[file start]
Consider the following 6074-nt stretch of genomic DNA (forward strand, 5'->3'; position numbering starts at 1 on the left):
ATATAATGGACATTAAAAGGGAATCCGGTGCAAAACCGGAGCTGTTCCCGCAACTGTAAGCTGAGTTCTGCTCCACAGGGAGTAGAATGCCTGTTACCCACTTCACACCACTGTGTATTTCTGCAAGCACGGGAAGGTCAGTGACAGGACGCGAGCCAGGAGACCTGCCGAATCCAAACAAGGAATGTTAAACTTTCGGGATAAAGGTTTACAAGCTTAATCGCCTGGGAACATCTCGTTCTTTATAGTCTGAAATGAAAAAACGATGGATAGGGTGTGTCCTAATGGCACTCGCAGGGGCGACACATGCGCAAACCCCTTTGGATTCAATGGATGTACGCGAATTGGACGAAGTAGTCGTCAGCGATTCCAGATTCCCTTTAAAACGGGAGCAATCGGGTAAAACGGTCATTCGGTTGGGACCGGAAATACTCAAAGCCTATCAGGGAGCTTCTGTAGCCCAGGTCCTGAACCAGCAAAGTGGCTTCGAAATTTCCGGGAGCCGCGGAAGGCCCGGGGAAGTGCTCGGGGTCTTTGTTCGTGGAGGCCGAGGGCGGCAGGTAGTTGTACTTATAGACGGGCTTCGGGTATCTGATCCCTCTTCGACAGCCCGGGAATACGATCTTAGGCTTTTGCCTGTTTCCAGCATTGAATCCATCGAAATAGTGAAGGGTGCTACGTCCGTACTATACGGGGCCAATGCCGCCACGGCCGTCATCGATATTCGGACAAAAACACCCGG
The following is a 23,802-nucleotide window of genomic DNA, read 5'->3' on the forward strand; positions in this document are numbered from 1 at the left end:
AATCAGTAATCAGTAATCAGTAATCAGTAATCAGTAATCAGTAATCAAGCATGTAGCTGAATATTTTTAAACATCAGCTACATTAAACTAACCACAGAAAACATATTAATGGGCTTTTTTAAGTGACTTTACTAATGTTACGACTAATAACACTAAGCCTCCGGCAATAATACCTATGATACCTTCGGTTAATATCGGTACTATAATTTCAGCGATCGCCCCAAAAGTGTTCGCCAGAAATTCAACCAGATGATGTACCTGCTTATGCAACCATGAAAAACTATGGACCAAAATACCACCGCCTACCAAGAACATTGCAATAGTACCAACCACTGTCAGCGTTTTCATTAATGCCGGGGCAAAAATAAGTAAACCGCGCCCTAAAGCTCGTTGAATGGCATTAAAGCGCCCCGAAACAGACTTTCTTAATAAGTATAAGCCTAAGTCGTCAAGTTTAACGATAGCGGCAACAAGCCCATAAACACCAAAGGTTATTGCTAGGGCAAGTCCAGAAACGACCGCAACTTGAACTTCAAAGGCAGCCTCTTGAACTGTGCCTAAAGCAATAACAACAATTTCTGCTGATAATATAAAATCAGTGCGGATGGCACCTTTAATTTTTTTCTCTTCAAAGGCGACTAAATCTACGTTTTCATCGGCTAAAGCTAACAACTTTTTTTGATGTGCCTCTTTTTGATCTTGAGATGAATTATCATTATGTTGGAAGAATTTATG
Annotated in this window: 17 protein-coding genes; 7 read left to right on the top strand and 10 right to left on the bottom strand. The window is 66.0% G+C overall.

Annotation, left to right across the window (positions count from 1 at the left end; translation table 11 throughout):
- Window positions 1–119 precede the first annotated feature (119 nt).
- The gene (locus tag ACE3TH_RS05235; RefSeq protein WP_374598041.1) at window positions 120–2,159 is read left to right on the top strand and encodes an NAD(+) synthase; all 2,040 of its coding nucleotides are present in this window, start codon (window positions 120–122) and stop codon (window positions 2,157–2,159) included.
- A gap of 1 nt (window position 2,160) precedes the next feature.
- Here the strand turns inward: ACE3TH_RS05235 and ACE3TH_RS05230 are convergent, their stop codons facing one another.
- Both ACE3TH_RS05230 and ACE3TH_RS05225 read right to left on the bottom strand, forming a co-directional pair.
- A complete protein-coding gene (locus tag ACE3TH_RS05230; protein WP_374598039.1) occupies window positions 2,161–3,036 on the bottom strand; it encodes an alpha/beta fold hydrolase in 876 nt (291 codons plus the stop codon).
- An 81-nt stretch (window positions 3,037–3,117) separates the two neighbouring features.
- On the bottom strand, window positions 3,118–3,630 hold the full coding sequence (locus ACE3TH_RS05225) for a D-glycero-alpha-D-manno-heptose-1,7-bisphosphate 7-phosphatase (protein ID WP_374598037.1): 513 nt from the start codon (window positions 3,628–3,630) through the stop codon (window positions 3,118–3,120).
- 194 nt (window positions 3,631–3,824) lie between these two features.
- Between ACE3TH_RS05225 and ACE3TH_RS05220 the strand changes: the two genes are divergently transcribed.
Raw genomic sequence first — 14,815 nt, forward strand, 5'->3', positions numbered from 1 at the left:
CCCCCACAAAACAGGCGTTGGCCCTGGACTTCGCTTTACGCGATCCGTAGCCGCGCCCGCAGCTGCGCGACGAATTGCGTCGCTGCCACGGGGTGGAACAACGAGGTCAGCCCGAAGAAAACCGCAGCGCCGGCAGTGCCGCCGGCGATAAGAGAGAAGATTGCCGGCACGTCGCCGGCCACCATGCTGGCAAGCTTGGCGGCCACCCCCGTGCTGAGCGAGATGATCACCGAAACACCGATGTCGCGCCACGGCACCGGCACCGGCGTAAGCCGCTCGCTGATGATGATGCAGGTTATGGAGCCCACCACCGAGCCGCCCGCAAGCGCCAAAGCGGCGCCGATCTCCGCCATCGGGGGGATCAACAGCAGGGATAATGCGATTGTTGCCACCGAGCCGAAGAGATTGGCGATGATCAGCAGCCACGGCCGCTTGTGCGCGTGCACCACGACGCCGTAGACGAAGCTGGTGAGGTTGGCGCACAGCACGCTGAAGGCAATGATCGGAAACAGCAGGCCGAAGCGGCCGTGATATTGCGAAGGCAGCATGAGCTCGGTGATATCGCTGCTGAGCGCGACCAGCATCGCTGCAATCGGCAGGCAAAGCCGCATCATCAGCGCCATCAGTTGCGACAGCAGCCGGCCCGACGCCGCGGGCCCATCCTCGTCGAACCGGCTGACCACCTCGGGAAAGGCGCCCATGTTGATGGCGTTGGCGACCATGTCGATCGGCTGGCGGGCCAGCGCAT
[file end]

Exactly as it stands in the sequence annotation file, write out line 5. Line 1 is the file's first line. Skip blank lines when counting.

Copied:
Annotated in this window: 17 protein-coding genes; 7 read left to right on the top strand and 10 right to left on the bottom strand. The window is 66.0% G+C overall.